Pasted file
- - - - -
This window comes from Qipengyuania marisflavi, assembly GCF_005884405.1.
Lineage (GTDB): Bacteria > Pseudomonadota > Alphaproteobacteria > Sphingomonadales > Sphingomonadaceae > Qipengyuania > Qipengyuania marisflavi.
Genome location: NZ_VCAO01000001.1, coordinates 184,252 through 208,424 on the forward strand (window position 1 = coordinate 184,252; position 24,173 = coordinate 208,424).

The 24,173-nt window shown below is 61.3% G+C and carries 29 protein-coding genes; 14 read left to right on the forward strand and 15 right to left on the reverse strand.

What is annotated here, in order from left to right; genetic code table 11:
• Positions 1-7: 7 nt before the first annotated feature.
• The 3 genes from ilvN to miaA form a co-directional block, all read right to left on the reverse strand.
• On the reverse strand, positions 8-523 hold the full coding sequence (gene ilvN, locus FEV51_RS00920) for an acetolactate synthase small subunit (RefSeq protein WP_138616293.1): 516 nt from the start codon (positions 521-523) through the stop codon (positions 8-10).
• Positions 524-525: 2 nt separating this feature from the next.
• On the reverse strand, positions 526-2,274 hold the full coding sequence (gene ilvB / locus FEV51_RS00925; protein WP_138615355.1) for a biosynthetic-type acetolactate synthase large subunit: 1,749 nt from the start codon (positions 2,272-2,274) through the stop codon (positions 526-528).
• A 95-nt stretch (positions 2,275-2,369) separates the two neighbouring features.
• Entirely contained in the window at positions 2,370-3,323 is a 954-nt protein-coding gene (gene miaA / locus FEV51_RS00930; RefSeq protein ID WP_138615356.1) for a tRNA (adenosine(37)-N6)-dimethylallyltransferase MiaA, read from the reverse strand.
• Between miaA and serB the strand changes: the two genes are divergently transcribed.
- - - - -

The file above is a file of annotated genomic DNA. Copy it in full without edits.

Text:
This window comes from Qipengyuania marisflavi, assembly GCF_005884405.1.
Lineage (GTDB): Bacteria > Pseudomonadota > Alphaproteobacteria > Sphingomonadales > Sphingomonadaceae > Qipengyuania > Qipengyuania marisflavi.
Genome location: NZ_VCAO01000001.1, coordinates 184,252 through 208,424 on the forward strand (window position 1 = coordinate 184,252; position 24,173 = coordinate 208,424).

The 24,173-nt window shown below is 61.3% G+C and carries 29 protein-coding genes; 14 read left to right on the forward strand and 15 right to left on the reverse strand.

What is annotated here, in order from left to right; genetic code table 11:
• Positions 1-7: 7 nt before the first annotated feature.
• The 3 genes from ilvN to miaA form a co-directional block, all read right to left on the reverse strand.
• On the reverse strand, positions 8-523 hold the full coding sequence (gene ilvN, locus FEV51_RS00920) for an acetolactate synthase small subunit (RefSeq protein WP_138616293.1): 516 nt from the start codon (positions 521-523) through the stop codon (positions 8-10).
• Positions 524-525: 2 nt separating this feature from the next.
• On the reverse strand, positions 526-2,274 hold the full coding sequence (gene ilvB / locus FEV51_RS00925; protein WP_138615355.1) for a biosynthetic-type acetolactate synthase large subunit: 1,749 nt from the start codon (positions 2,272-2,274) through the stop codon (positions 526-528).
• A 95-nt stretch (positions 2,275-2,369) separates the two neighbouring features.
• Entirely contained in the window at positions 2,370-3,323 is a 954-nt protein-coding gene (gene miaA / locus FEV51_RS00930; RefSeq protein ID WP_138615356.1) for a tRNA (adenosine(37)-N6)-dimethylallyltransferase MiaA, read from the reverse strand.
• Between miaA and serB the strand changes: the two genes are divergently transcribed.